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Letters from Iwo Jima [Blu-ray]


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Frequently Bought Together

Letters from Iwo Jima [Blu-ray] + Flags of Our Fathers [Blu-ray] + The Pacific [Blu-ray]
Price for all three: $63.65

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Product Details

  • Actors: Tsuyoshi Ihara, Kazunari Ninomiya, Ken Watanabe
  • Directors: Clint Eastwood
  • Format: Multiple Formats, Blu-ray, Closed-captioned, Color, Widescreen, Subtitled
  • Language: Japanese (Dolby Digital 5.1), Japanese (Dolby TrueHD 5.1)
  • Region: All Regions
  • Aspect Ratio: 2.35:1
  • Number of discs: 1
  • Rated: R (Restricted)
  • Studio: Warner Home Video
  • DVD Release Date: May 22, 2007
  • Run Time: 140 minutes
  • Average Customer Review: 4.3 out of 5 stars  See all reviews (318 customer reviews)
  • ASIN: B000O77RLE
  • Amazon Best Sellers Rank: #45,459 in Movies & TV (See Top 100 in Movies & TV)
  • Learn more about "Letters from Iwo Jima [Blu-ray]" on IMDb

Special Features

Red Sun, Black Sand: The Making of Letters from Iwo Jima
The Faces of War: The Cast of Letters from Iwo Jima
Images from the Frontlines: The Photography of Letters from Iwo Jima
World Premiere at Budo-kan in Tokyo
Press Conference at Grand Hyatt Tokyo

Editorial Reviews

Nominated for 4 Academy Awards including Best Picture, Clint Eastwood's Letters from Iwo Jima tells the untold story of the Japanese soldiers who defended their homeland against invading American forces during World War II. With little defense other than sheer will and the volcanic rock of Iwo Jima itself, the unprecedented tactics of General Tadamichi Kuribayashi (Ken Watanabe, The Last Samurai) and his men transform what was predicted to be a swift defeat into nearly 40 days of heroic and resourceful combat. Their sacrifices, struggles, courage and compassion live on in the taut, gripping film Rolling Stone calls "unique and unforgettable." It is the powerful companion piece to Flags of Our Fathers.

Customer Reviews

It was both brave and necessary for a war film to show America's "enemies" as human beings, with hopes, fears, and loves.
Chris Pandolfi
As with Flags of Our Fathers, the battle scenes where filmed showing the ferocity of the fighting and the suicides of many of the Japanese soldiers.
David A. Wend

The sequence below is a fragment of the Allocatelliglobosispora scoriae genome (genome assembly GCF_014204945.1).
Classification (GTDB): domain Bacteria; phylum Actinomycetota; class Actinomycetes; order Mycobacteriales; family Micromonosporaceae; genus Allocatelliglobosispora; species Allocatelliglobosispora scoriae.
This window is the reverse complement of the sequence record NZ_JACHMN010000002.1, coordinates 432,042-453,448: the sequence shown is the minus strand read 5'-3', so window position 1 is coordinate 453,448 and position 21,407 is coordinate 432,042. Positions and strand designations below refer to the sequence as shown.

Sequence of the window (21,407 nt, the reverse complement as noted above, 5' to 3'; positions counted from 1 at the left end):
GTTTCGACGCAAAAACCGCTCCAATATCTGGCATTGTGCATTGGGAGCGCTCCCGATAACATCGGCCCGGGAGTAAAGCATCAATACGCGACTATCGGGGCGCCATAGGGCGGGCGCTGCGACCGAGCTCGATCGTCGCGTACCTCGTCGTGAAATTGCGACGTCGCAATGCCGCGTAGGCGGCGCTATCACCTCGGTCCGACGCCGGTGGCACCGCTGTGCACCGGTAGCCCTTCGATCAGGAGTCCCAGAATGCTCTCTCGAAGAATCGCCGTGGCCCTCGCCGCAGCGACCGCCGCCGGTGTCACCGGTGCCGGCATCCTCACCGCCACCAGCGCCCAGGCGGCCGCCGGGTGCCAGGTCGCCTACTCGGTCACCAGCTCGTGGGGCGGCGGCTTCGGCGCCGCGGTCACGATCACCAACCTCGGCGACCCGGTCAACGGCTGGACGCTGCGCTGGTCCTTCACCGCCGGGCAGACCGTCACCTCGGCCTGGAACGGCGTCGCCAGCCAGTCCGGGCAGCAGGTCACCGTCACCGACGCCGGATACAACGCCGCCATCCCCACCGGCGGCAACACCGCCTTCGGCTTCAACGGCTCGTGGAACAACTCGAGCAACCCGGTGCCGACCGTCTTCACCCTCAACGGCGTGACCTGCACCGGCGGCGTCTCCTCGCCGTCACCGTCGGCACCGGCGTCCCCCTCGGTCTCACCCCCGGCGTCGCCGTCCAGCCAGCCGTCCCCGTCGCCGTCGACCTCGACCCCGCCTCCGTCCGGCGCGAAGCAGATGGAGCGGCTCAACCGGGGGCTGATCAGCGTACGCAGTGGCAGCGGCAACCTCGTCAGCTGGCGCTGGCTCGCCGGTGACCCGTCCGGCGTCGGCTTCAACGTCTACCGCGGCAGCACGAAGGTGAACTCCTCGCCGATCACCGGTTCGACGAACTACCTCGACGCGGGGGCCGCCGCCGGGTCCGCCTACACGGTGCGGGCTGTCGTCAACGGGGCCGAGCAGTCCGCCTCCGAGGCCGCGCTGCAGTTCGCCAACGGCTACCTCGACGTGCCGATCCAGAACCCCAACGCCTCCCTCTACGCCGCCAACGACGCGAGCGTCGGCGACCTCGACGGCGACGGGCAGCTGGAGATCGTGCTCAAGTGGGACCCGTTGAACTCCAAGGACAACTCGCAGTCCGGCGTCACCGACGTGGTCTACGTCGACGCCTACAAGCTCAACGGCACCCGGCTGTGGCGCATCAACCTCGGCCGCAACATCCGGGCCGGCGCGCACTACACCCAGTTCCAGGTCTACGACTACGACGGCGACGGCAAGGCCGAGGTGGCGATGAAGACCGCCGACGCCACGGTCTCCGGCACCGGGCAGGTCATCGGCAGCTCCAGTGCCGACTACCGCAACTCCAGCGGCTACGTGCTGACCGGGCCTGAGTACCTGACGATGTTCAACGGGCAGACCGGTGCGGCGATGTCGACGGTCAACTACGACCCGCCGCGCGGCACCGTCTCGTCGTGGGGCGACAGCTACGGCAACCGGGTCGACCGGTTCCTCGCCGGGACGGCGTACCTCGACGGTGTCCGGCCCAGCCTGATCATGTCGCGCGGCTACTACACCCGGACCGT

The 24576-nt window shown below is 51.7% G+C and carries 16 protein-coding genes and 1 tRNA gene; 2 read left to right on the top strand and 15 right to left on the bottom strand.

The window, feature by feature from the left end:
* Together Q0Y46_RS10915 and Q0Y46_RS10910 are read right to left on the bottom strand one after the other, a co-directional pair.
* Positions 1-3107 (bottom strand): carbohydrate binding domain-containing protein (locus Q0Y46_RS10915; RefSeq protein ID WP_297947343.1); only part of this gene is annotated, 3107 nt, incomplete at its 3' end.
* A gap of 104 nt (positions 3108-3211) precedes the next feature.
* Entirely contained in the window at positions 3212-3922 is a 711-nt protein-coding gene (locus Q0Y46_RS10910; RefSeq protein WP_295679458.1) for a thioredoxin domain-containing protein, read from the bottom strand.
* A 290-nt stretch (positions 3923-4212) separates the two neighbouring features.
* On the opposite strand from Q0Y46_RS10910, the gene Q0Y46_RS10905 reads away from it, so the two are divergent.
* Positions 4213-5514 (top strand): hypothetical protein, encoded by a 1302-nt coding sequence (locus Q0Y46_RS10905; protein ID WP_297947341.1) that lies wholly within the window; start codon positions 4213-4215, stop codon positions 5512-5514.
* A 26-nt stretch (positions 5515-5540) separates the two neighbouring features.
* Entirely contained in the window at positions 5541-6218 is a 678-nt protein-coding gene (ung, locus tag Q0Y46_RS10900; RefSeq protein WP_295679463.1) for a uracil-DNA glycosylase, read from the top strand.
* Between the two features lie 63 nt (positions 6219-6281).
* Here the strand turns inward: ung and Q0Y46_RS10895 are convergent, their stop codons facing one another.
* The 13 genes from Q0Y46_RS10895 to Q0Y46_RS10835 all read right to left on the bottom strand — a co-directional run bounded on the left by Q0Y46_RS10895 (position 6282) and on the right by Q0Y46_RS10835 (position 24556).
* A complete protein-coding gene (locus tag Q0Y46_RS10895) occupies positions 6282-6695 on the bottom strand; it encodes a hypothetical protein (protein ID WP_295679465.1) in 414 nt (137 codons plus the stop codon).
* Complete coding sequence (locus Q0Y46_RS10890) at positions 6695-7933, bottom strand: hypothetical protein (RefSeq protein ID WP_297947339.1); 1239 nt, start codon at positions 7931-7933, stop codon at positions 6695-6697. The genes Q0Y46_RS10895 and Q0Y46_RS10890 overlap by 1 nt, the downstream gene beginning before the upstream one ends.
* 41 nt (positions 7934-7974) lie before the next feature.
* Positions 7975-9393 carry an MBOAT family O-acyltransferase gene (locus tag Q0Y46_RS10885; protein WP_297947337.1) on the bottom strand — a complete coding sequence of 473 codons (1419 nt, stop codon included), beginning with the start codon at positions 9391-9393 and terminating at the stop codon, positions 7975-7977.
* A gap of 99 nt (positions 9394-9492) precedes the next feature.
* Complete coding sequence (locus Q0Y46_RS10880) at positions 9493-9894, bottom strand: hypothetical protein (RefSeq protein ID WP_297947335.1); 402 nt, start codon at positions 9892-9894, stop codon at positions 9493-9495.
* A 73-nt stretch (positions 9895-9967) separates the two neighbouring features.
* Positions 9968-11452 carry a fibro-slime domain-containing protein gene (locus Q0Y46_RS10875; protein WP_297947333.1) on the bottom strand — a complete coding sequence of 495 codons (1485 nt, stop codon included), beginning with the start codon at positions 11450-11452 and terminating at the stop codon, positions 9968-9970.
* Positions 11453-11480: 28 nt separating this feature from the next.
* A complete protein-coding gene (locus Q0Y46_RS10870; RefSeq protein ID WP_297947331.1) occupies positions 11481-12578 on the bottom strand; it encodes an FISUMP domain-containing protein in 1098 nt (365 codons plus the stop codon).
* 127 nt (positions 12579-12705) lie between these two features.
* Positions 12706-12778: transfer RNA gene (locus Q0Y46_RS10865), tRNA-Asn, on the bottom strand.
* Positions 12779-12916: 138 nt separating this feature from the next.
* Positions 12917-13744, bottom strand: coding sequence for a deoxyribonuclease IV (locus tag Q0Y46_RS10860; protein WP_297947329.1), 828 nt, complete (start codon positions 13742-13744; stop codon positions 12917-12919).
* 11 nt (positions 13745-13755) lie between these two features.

Spending time with a handful of major characters, the film does a nice job fleshing them out in a real three-dimensional way.
K. Harris

Most Helpful Customer Reviews

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Being a big Clint Eastwood fan, I attended "Flags of our Fathers" earlier this year expecting a monumental experience. Nothing could have surprised me more, however, with how disconnected I felt from that picture. It was a fascinating story and a nice tribute, but its awkward narrative framing and (more importantly) lack of genuine character development disappointed me. All I felt left with was a heavy-handed message with no real dramatic weight. I still looked forward to "Letters From Iwo Jima," however, intrigued by Eastwood's ambitions of portraying a Japanese perspective centered on the same event. Such a bold move makes me respect Eastwood even more. The film was rushed into release for the 2006 awards season when "Flags" failed to become a critical front-runner, and that decision seems to have paid off for the studio. Recognized by several major critic's groups, "Letters" also stands as a Best Picture candidate at the Academy awards.

Ironically, the aspect that left me unmoved with "Flags" is the strongest asset of "Letters"--and that is character development. Spending time with a handful of major characters, the film does a nice job fleshing them out in a real three-dimensional way. The film intimately examines their situation on Iwo Jima, the hopelessness, the strategizing. The interactions between the soldiers is well developed and genuine, and the incorporation of writing letters as a narrative device provides even more insight. We get to "hear" their thoughts and to explore their backstory. The moments that we step away from Iwo Jima in flashbacks are well integrated and provide a greater emotional context for their current situation.